No, customers are not rational beings. Despite this, you have a promotion that is either time limited or numerically limited. That is the very definition of a promotion; it is limited and it ends. Despite their general lunacy, most customers understand this. You, as a manager enforcing these limits, are beholden to your superiors, who are beholden to all stakeholders. It is your and your company's job to balance the intent of the promotion with the execution of the discounts. If the intent is to move that product out then, by all means, run a no limit sale. There are plenty of them, and I see nothing wrong with that. Simple examples are dollar or percent off sales on a particular item for a set amount of time, generally to move out the product.
This does not mean that, when the promotion ends, you keep giving the discount out to all and sundry. This is counterproductive. Your normal sales price is set where it is for a reason. Limited promotions are used because of this. As mentioned earlier, there is a set number of discounts that a company decides that it is able to absorb. If number is 100, and you give out 750, this heavily affects the net profit. Also, if you make these kind of exceptions once, you are expected to do it for everyone, every time.
It should also be of note that customer loyalty is not involved when dealing with the 'steep discount' crowd. They are wedded to the discounts and, other than some slight level of brand preference, they will shop where the price is the lowest. It is not possible to sustain a business with the dubious 'loyalty' of these customers unless you are in the business of discounted retail or food. Take a look at the behavior of some people when it comes to gas prices. I have heard it said more than once that gasoline is the only product in which people will go miles out of their way and waste time in order to save pennies.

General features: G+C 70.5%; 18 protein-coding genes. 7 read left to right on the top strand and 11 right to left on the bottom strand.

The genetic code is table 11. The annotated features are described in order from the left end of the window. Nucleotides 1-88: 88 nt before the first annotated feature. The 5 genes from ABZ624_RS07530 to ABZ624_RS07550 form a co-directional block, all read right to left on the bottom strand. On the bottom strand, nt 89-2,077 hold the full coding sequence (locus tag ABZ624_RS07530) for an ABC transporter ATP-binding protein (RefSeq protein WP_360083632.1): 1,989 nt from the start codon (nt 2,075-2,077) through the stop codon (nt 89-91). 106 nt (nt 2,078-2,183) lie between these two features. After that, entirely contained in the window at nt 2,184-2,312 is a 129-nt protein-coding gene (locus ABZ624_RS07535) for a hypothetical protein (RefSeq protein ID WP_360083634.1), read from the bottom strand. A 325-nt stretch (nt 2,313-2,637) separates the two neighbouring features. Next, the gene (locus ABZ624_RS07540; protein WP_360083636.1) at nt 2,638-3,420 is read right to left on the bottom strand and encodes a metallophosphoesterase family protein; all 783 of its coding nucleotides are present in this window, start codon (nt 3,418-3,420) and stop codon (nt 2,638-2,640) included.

I own and operate a grocery business, and do not use coupons for all of the reasons that have been brought up. I use limited time targeted price reductions, and these are effective for what I need, which is to move out old product. I do not use sales to encourage people to shop because, when all is said and done, my prices undercut the chain grocery stores by quite a bit. If I go much lower than my regular prices I make no money. Not only do I not make money, but the customers come in to buy the sale items and nothing else, and I never see them again. None of them convert to loyal customers.
Back to the coupon example from Hardee's. This was a real example which, unfortunately, was more common than you might think. I spent 12 to 15 hours in the store 5 days a week. Do you think that my regular customers tried that? No, they did not. Do you think that, even if I gave that massive discount that I would ever see them again? No, I would not. People that try this sort of thing are generally people that found a stack of coupons and wanted something for nothing. Now, though the coupons were limited to 1 per customer, I had a policy to let them use multiple coupons in the order as long as they did not stack. They are going to use them at some point, so why not let them use them all at once. My hard line stance came from the stacking of multiple coupons affecting the same item and people wanting the limited BOGO coupon discount constantly with no coupons.
Something else to think about, and this applies to retail as well as fast food. As a manager, your allowable payroll generally derives from the sales. This often does not take excess coupons into account. If you turn in $250.00 in coupons and you actually gave $1000.00 in discounts, your allowable payroll takes a hit. This affects your ability to properly serve your customers.
Naturally, I am not any more likely to change your mind than your are to change mine. We are on opposite sides of the fence, and there is certainly room for both opinions. I would, however, like to do something that is rare here. I would like to thank you for an interesting and thought provoking discussion.